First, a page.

The opinion of the court was delivered by: ASPEN
MARVIN E. ASPEN, Chief Judge:
Plaintiff Ileana Curde brings this two-count complaint against Defendant Xytel Corporation, alleging that she endured a sexually harassing environment while working for Xytel, and that she was constructively discharged because of her complaints of harassment. Defendant moves for summary judgment or both counts, arguing that Curde has failed to introduce evidence demonstrating that she endured a hostile work environment at the company, or that she was forced to quit her employment because of her complaints. Defendant also moves to strike certain portions of Plaintiff's submissions made in response to the motion for summary judgment. For the reasons set forth below, the defendant's motion to strike and its motion for summary judgment are denied.
Plaintiff began her employment with Xytel in December 1992 as one of two computer assisted design ("CAD") operators. The other CAD operator in the division, Recto Santos, worked in close proximity to Curde. During a two-week period in December 1992, Santos placed his hands on Curde's hands and face when helping her become acquainted with her position. Curde complained of this behavior to her supervisor, Ms. Artie Patel, who referred the matter to the group manager, Mr. Vinod Patel (no relation to Ms. Patel). Mr. Patel immediately spoke with Santos about Curde's complaints, and the touching stopped.
Plaintiff contends, however, that Santos continued to harass her and make her job more difficult because she was a woman. She claims that he withheld information she needed to complete her assignments, removed drawings and computer discs from her desk without her knowledge, erased files from her computer without her permission, obstructed her ability to utilize the shared printer, and told co-workers not to help her.
She also claims that Santos verbally harassed her by (1) telling her that he hated women and only wanted to use them for sex, (2) making sarcastic remarks after she returned from lunch meetings with her male friends, and implying that she actually had gone to have sex with them, (3) repeatedly asking Curde why she didn't move into the house of a male co-worker with whom she ate lunch, (4) asking her personal questions about her family, boyfriend, and former husband, and (5) one time in August 1993, yelling at her in a threatening manner "Fuck you, I don't trust you!"
In addition, Santos is also alleged to have repeatedly blocked access to Curde's desk with his garbage can.
Although Ms. Patel was not present for the great majority of these incidents, Plaintiff contends that she complained several times to Ms. Patel and Mr. Patel about Santos's conduct, but they refused to take any action. Consequently, in March 1994 Plaintiff went to Xytel's president, Bob Lo, to complain about the harassment. Lo held a joint meeting with Curde, Santos, and their supervisors, at which time Lo decided to move Curde and her group to a new location in the building so that Santos and Curde would be seated apart from each other and another supervisor would always be present. However, Curde claims that in this new arrangement she would still be required to sit adjacent to Santos, and that the new supervisor would not be present for much of the day since his duties frequently required him to be out of the office area. In addition, Curde claims that Lo said if she couldn't work together with Santos, she could resign. Curde reported to her new assignment for only a short period of time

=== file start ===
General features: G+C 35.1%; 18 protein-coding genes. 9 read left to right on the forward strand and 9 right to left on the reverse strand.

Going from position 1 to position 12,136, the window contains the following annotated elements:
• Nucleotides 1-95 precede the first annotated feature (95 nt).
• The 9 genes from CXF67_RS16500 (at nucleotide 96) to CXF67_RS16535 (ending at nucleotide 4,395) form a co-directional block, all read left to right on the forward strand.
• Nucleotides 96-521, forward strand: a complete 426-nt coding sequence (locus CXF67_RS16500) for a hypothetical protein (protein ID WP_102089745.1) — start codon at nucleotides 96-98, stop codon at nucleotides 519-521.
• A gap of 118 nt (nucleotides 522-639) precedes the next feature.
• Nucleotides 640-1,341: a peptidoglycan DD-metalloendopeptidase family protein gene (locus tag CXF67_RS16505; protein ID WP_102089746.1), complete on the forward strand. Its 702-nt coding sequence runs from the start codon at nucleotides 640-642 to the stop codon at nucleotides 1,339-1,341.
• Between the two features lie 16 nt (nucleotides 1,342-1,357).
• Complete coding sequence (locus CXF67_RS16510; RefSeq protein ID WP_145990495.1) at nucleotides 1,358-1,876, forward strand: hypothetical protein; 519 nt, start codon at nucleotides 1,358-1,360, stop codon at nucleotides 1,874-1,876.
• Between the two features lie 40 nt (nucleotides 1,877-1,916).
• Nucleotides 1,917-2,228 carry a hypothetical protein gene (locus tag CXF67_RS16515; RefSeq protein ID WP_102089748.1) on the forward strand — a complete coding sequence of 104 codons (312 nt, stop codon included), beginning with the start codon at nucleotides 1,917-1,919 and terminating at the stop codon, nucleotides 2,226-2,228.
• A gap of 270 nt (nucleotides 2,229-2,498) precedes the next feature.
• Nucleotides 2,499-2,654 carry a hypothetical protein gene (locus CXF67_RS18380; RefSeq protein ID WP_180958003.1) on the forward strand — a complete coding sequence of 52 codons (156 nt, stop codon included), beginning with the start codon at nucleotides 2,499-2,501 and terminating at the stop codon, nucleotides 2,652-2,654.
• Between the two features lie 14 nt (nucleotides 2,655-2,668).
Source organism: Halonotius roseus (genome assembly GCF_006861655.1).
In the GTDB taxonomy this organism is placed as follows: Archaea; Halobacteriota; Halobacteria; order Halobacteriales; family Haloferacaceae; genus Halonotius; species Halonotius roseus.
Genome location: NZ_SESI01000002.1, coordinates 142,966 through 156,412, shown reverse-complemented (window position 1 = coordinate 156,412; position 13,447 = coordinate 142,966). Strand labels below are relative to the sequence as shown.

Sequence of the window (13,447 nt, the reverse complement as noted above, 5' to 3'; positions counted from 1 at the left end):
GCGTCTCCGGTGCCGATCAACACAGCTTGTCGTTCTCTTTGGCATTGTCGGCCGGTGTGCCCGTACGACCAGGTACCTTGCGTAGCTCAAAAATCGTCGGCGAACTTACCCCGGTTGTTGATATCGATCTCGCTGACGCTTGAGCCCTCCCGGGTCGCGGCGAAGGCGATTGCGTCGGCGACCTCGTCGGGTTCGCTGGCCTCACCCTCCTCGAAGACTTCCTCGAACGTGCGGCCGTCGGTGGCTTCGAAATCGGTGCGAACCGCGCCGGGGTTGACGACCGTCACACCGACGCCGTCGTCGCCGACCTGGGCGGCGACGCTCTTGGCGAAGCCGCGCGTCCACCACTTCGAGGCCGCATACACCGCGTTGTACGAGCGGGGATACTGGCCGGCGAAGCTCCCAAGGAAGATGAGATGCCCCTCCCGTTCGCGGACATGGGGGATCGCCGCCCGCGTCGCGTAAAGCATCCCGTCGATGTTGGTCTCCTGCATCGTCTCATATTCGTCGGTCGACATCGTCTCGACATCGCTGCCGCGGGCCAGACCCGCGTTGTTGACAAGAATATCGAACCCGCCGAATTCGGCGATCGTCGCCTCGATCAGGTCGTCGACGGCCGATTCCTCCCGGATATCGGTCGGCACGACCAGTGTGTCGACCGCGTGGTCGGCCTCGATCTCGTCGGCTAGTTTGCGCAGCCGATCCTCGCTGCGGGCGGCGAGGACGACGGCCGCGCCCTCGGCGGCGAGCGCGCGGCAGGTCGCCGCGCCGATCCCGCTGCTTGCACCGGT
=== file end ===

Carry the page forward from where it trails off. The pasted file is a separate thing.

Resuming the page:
before concluding that she could not endure the conditions any longer. She left Xytel and filed this lawsuit, claiming that she was exposed to a hostile work environment, and constructively discharged because of her complaints of sexual harassment, in violation of Title VII of the Civil Rights Act of 1964, 42 U.S.C. § 2000e-2(a)(1).
Defendant now moves for summary judgment on both counts, arguing (1) that Curde has failed to demonstrate that she was exposed to a hostile work environment, (2) that Xytel's prompt corrective action bars her claim against the company, and (3) that Curde's employment conditions were not so intolerable as to consider her constructively discharged.
We first address Xytel's motion to strike. Defendant asks us to strike portions of the plaintiff's submissions in response to the motion for summary judgment on the ground that these statements do not comply with the requirements of General Rules 12(M) and 12(N) of the United States District Court for the Northern District of Illinois ("Local Rule 12(M)" and "Local Rule 12(N)"). Local Rule 12(M) requires a party moving for summary judgment to submit "a statement of material facts as to which the moving party contends there is no genuine issue and that entitle the moving party to judgment as a matter of law." In response, Local Rule 12(N) requires the non-movant to submit "a response to each numbered paragraph in the moving party's statement, including, in the case of any disagreement, specific references the affidavits, parts of the record, and other supporting materials relied upon." In addition, Local Rule 12(N)(3)(b) requires the non-movant to submit "a statement, consisting of short numbered paragraphs, of any additional facts that requires the denial of summary judgment, including references to the affidavits, parts of the record, and other supporting materials relied upon." If either the movant or the non-movant fails to properly respond to a material fact set forth in the opponent's statement, such fact will be deemed admitted. Local Rules 12(M), 12(N)(3)(b). In other words, "if the party opposing summary judgment fails to respond to the facts set out by the movant, the court may assume those facts to be admitted and use them in determining whether the movant is entitled to judgment as a matter of law." LaSalle Bank Lake View v. Seguban, 54 F.3d 387, 389 (7th Cir. 1995). Xytel contends that Plaintiff's responses to paragraphs 4, 7, 8, 9, 11, 13, and 14 of its Local Rule 12(M) statement are improper because they contain additional, qualifying information not permitted by the rule, and thus should be stricken. Defendant also argues that paragraphs 17, 18, and 19 of Plaintiff's Local Rule 12(N)(3)(b) statement of additional facts should be stricken because Curde's affidavit in support of these statements is contradicted by her own deposition testimony.